SC Senate Final Vote Confederate Flag Could Be Coming Down

Today the South Carolina Senate formally approved a bill removing the Confederate battle flag from the Statehouse grounds, where it has flown either atop the Capitol or on a nearby flagpole for 54 years.

As reported first by NPR, the Senate sent the bill to the House today after its third and final vote tallying 36-3. The bill could be taken up almost immediately, or technical delays could push back the House debate as late as Friday.

This valiant push to take down the flag comes in the wake of the June 17 shooting massacre at Emanuel AME Church in Charleston. Police say accused shooter Dylann Roof reportedly shouted racial epithets during the bloodbath, and several photos of the suspect showed him posing with a Confederate flag.

One of those killed at Charleston’s Emanuel AME Church was its senior pastor, Clementa Pinckney — who also served as a state senator.

This is a clear long overdue win for the downfall of slavery and bigotry. It’s about time the flag came down. South Carolina was the first state to secede, two months after the election of Abraham Lincoln. It was in South Carolina that the Civil War began, when the Confederacy fired on Fort Sumter. The state’s casus belli of the civil war clearly shows their intent to own slaves and support white supremacy as shown in this caption from it.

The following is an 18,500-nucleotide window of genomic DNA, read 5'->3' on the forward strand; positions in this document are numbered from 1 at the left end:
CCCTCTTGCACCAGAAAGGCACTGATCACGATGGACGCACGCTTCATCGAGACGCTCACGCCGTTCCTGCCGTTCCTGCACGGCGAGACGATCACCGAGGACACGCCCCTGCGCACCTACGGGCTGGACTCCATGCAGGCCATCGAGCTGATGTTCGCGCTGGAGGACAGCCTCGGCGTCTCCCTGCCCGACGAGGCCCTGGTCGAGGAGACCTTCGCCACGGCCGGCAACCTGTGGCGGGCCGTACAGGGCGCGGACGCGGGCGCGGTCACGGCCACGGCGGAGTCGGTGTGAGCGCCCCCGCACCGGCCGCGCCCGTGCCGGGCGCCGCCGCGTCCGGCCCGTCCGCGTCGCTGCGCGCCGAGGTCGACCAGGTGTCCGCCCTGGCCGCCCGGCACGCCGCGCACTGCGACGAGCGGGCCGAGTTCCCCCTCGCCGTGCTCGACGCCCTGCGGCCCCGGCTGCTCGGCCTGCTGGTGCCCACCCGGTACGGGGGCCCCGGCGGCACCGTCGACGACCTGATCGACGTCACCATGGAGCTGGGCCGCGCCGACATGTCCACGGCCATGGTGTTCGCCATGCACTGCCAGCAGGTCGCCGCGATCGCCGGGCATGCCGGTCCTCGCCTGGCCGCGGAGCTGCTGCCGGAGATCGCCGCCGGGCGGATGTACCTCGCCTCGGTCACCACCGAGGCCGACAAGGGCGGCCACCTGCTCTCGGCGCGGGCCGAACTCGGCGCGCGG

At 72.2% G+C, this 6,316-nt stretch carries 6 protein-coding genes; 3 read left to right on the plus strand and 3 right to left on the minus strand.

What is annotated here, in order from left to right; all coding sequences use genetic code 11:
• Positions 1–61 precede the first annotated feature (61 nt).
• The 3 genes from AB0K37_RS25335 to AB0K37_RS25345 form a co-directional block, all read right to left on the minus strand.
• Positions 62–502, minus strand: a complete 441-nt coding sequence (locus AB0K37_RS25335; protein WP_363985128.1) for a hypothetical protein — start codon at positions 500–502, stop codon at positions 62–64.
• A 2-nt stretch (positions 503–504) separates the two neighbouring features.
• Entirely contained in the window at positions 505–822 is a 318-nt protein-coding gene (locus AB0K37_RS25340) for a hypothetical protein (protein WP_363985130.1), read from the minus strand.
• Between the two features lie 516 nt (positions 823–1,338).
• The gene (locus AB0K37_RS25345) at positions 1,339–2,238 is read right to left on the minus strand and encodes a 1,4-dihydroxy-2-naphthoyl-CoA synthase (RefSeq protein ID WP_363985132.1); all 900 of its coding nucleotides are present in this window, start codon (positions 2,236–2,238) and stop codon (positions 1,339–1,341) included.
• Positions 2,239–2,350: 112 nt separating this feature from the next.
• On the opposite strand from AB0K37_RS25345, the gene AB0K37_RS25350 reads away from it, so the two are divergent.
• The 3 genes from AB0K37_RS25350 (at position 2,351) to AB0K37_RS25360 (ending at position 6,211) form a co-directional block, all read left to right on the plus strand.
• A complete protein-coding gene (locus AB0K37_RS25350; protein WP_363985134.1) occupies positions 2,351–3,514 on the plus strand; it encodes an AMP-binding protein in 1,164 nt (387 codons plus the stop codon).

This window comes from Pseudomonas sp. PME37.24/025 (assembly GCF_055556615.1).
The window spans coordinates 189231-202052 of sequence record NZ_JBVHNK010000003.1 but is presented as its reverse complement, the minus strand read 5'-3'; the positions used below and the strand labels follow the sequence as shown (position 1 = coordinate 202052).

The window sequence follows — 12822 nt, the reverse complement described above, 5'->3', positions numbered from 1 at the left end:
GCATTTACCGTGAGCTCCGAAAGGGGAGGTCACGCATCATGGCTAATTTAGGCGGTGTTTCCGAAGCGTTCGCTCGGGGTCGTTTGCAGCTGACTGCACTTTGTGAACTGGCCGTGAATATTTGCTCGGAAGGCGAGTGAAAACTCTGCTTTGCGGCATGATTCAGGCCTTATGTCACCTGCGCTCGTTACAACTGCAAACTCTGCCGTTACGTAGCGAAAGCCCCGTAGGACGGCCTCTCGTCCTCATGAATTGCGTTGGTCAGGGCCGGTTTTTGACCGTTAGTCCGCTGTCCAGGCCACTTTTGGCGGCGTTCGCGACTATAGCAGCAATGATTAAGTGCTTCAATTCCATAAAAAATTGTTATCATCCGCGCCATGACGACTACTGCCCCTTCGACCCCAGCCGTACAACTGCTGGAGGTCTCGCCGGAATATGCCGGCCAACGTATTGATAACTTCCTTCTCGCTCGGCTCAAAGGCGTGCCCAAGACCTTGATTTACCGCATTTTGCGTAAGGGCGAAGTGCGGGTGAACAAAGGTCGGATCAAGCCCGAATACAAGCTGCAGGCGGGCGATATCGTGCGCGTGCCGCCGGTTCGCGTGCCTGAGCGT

It’s about time that a clear history lesson is given, and knowledge is seen as power. If you can understand the roots behind the confederacy and the cause for the civil war, only then can you understand the slavery oriented with and white supremacy tied to the confederate flag. It should be vividly apparent knowledge is power, even the confederates learned this.

“It appears we have appointed our worst generals to command forces, and our most gifted and brilliant to edit newspapers! In fact, I discovered by reading newspapers that these editor/geniuses plainly saw all my strategic defects from the start, yet failed to inform me until it was too late. Accordingly, I’m readily willing to yield my command to these obviously superior intellects, and I’ll, in turn, do my best for the Cause by writing editorials – after the fact.”
Robert E. Lee, 1863

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